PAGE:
“And they shall make an ark of acacia wood…,” Exodus 25:10 (NKJV).
There are two main sections dealing with the construction of the tabernacle. In Exodus 25-31, God gives instruction concerning the various parts of the tabernacle and of the priesthood that would minister there. In Exodus 35-39, we read of the actual preparation for and construction of the tabernacle.
Though the rest of the posts will look at the tabernacle from the standpoint of an Israelite who was approaching it, this post will look at the first item God told Moses to make: a piece of furniture called “the ark of the covenant.”
It’s interesting to me that, in these instructions, God begins with Himself, for the ark signified the place where He would “dwell” and where He would meet with Israel.
So it always is.
God begins with Himself.
It was that way with this planet: In the beginning God created the heavens and the earth, Genesis 1:1. The earth didn’t create itself, or develop from some lesser thing, in spite of the best efforts of those who would tell us otherwise.
It was that way with Abraham. He didn’t sit down one day and decide to write down his thoughts about the possibility of “a higher power.” Genesis 12 and Hebrews 11:8 tells us that God appeared to Abraham and told him to move to “a land that I will show you,” Genesis 12:1.
It was that way with Israel and the giving of the Law, Exodus 20. They didn’t get together and write down some ideas for how they would govern themselves. In Exodus 20, God called Moses to the top of a mountain and gave him The Ten Commandments, though these are only a summary of the Law, there being a lot more that God gave Israel before He was done.
And it’s that way with us. Scripture says that God chose us in Him before the foundation of the world, that we should be holy and without blame before Him, Ephesians 1:4. I can’t think of another subject that will make people angry more quickly than the idea that God chose us simply because He wanted to. I’ve dealt with this at length elsewhere on this blog. Let me just say here that if He hadn’t chosen us, we would never “choose” Him, would never be saved. There are some folks who focus on “whosoever will.” That’s alright; it’s a Biblical concept. The problem is that, apart from the grace of God, we’re all “whosoever won’ts”.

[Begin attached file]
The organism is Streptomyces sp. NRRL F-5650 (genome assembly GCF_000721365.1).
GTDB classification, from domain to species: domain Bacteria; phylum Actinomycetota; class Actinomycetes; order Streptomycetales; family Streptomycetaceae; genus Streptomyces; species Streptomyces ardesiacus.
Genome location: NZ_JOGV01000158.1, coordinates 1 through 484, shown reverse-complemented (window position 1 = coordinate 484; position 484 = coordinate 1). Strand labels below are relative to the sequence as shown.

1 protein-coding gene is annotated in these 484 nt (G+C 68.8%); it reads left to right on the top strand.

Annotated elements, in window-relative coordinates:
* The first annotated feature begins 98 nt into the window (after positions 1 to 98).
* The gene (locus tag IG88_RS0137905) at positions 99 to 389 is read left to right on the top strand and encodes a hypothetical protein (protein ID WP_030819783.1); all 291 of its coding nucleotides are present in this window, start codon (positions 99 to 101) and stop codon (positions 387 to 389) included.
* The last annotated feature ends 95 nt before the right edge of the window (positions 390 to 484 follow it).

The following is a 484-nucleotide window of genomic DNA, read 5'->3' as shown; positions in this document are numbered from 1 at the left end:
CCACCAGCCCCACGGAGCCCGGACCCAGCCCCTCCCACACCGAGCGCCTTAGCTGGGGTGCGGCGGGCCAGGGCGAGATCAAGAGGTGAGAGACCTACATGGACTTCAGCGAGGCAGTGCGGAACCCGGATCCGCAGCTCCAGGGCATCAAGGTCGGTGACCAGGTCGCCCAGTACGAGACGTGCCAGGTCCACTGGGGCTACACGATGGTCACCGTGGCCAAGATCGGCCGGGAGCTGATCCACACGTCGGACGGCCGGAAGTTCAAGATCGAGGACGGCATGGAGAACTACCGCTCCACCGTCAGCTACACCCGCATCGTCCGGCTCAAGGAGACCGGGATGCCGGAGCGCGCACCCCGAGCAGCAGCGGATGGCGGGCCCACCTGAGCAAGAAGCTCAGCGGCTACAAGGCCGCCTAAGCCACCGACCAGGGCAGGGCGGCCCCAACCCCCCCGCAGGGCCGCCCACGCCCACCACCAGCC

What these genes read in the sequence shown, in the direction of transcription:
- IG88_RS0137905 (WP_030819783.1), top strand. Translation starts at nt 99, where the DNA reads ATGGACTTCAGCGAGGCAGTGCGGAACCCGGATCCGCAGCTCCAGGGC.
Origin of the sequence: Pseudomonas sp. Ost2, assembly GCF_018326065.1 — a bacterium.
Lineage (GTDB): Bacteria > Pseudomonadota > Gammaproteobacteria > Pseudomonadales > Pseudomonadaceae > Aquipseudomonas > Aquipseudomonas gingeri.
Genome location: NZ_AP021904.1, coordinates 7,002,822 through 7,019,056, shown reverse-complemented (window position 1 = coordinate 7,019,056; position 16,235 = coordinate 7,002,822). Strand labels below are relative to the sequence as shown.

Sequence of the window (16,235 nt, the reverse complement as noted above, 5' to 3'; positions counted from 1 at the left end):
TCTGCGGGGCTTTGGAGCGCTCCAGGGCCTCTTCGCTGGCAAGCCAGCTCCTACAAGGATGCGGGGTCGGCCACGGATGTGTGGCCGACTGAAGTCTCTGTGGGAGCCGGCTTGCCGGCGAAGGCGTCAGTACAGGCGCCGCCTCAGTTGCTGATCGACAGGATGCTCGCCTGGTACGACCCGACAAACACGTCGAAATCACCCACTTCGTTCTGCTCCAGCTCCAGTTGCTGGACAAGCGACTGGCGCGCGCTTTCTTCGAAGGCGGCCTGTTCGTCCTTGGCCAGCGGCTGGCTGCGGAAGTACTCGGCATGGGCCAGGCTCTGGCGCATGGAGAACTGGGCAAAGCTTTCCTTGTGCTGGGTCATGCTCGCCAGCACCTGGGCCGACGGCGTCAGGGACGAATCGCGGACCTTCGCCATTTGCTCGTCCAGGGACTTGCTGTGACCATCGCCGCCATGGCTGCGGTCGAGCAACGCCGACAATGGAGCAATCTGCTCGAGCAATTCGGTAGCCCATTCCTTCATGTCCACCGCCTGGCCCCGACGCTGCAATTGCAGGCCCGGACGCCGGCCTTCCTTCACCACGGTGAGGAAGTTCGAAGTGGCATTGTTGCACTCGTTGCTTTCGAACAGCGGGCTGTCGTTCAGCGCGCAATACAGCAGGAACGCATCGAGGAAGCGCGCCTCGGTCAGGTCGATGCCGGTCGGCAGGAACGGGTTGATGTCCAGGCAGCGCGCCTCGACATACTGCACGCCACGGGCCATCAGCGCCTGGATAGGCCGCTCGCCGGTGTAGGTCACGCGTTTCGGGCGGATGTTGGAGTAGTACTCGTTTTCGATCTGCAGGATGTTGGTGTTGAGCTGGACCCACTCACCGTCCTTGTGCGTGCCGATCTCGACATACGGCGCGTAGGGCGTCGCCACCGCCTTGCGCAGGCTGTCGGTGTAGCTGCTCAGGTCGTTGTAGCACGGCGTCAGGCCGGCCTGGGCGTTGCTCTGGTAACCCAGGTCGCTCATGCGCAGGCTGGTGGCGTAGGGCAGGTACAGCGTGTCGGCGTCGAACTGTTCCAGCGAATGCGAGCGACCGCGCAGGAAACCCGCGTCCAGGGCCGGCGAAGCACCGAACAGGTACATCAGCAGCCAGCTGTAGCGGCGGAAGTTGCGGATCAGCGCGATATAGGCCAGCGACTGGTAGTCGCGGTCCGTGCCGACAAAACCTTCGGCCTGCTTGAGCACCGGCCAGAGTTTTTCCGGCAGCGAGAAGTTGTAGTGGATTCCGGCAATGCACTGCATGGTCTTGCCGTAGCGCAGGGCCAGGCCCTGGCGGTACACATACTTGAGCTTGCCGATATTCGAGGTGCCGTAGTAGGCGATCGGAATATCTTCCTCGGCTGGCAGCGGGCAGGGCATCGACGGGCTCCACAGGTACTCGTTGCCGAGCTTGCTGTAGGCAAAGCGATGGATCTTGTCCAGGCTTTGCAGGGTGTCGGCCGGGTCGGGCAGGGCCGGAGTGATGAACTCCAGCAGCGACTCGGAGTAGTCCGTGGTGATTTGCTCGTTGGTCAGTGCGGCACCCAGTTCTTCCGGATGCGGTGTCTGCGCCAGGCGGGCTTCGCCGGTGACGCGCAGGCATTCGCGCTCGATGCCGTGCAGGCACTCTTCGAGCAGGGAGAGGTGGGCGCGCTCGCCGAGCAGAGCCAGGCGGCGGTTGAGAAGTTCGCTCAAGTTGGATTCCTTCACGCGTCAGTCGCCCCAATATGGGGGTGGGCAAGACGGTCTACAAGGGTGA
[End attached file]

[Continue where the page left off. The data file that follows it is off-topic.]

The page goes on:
Folks want to get around this by saying that God “looked down the corridors of time for those who would ‘accept Him’, and chose them on that basis.” Is that how He did it? Scripture itself uses this idea of God “looking”:
The LORD looks down from heaven upon the children of men,
To see if there are any who understand, who seek God, Psalm 14:2.
If the “foreknowledge” folks were right, the Psalmist would continue that God did see some who “understand,” who “seek” Him.
Is that what the Psalmist wrote?
Not in the least.
They have all turned aside,
They have together become corrupt;
There is none who does good,
No, not one, Psalm 14:3, emphasis added.
It begins with God.
Because it would never begin with us.
The ark of the covenant was a chest of wood, covered with gold, Exodus 25:10. It was a little less than four feet long and a little more than two feet wide and high. Except for the high priest once a year, no one ever saw it because it was kept in the holy of holies in the tabernacle. Even when Israel moved during its wilderness journeys, it was covered to keep it from prying eyes. I don’t think God was “hiding,” but, rather, was impressing on Israel the seriousness of their relationship with Him. Indeed, when an Israelite touched the ark during of these moves, God struck him dead, 2 Samuel 6:6; 1 Chronicles 13:9. I think there might be a lesson for us with our comfortable, casual, contemporary Christianity. I know that a suit and tie don’t guarantee spirituality, but neither do flip-flops and shorts.
There were three items kept inside the ark: the golden pot that had the manna, Aaron’s rod that budded, and the tablets of the covenant, Hebrews 9:4. Exodus 13:33 tells of the pot of manna, which was to be kept to show future generations of Israelites how God had provided for Israel during her wilderness travels. Aaron’s rod reminded Israel that the descendants of Aaron and they alone, could perform the office of priest, Numbers 17. The tables of the covenant were the original tablets that Moses had brought down from Mount Sinai, Exodus 20.
Lord willing, we’ll consider this “covenant” more closely in our next post.